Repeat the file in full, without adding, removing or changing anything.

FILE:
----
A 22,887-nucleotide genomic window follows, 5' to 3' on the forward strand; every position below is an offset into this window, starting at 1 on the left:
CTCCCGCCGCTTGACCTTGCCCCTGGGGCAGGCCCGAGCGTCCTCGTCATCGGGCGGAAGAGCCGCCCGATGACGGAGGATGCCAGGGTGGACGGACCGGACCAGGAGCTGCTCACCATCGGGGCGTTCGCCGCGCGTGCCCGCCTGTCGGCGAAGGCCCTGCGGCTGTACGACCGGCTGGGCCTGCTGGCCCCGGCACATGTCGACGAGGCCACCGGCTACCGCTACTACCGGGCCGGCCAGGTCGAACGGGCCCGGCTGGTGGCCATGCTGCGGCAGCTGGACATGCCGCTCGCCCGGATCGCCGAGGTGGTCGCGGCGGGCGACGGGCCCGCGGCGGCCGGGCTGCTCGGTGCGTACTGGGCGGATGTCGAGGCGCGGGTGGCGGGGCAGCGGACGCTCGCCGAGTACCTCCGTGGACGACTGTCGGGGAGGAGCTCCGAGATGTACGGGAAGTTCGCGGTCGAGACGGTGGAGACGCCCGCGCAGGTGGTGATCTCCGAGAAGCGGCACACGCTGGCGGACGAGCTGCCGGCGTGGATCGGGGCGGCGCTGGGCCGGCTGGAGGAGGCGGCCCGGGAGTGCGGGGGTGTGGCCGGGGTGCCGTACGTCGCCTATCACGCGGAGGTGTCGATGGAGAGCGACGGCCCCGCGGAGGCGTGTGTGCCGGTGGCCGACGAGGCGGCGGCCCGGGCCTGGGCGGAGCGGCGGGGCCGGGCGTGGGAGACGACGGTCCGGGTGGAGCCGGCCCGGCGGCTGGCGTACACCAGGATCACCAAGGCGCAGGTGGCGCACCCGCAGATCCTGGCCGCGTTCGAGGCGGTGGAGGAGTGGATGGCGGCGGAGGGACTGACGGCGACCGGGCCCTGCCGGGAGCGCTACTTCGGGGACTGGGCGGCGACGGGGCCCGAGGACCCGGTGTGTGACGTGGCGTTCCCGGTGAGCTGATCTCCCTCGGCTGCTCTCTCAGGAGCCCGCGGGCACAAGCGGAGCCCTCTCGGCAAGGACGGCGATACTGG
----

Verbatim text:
A 22,887-nucleotide genomic window follows, 5' to 3' on the forward strand; every position below is an offset into this window, starting at 1 on the left:
CTCCCGCCGCTTGACCTTGCCCCTGGGGCAGGCCCGAGCGTCCTCGTCATCGGGCGGAAGAGCCGCCCGATGACGGAGGATGCCAGGGTGGACGGACCGGACCAGGAGCTGCTCACCATCGGGGCGTTCGCCGCGCGTGCCCGCCTGTCGGCGAAGGCCCTGCGGCTGTACGACCGGCTGGGCCTGCTGGCCCCGGCACATGTCGACGAGGCCACCGGCTACCGCTACTACCGGGCCGGCCAGGTCGAACGGGCCCGGCTGGTGGCCATGCTGCGGCAGCTGGACATGCCGCTCGCCCGGATCGCCGAGGTGGTCGCGGCGGGCGACGGGCCCGCGGCGGCCGGGCTGCTCGGTGCGTACTGGGCGGATGTCGAGGCGCGGGTGGCGGGGCAGCGGACGCTCGCCGAGTACCTCCGTGGACGACTGTCGGGGAGGAGCTCCGAGATGTACGGGAAGTTCGCGGTCGAGACGGTGGAGACGCCCGCGCAGGTGGTGATCTCCGAGAAGCGGCACACGCTGGCGGACGAGCTGCCGGCGTGGATCGGGGCGGCGCTGGGCCGGCTGGAGGAGGCGGCCCGGGAGTGCGGGGGTGTGGCCGGGGTGCCGTACGTCGCCTATCACGCGGAGGTGTCGATGGAGAGCGACGGCCCCGCGGAGGCGTGTGTGCCGGTGGCCGACGAGGCGGCGGCCCGGGCCTGGGCGGAGCGGCGGGGCCGGGCGTGGGAGACGACGGTCCGGGTGGAGCCGGCCCGGCGGCTGGCGTACACCAGGATCACCAAGGCGCAGGTGGCGCACCCGCAGATCCTGGCCGCGTTCGAGGCGGTGGAGGAGTGGATGGCGGCGGAGGGACTGACGGCGACCGGGCCCTGCCGGGAGCGCTACTTCGGGGACTGGGCGGCGACGGGGCCCGAGGACCCGGTGTGTGACGTGGCGTTCCCGGTGAGCTGATCTCCCTCGGCTGCTCTCTCAGGAGCCCGCGGGCACAAGCGGAGCCCTCTCGGCAAGGACGGCGATACTGG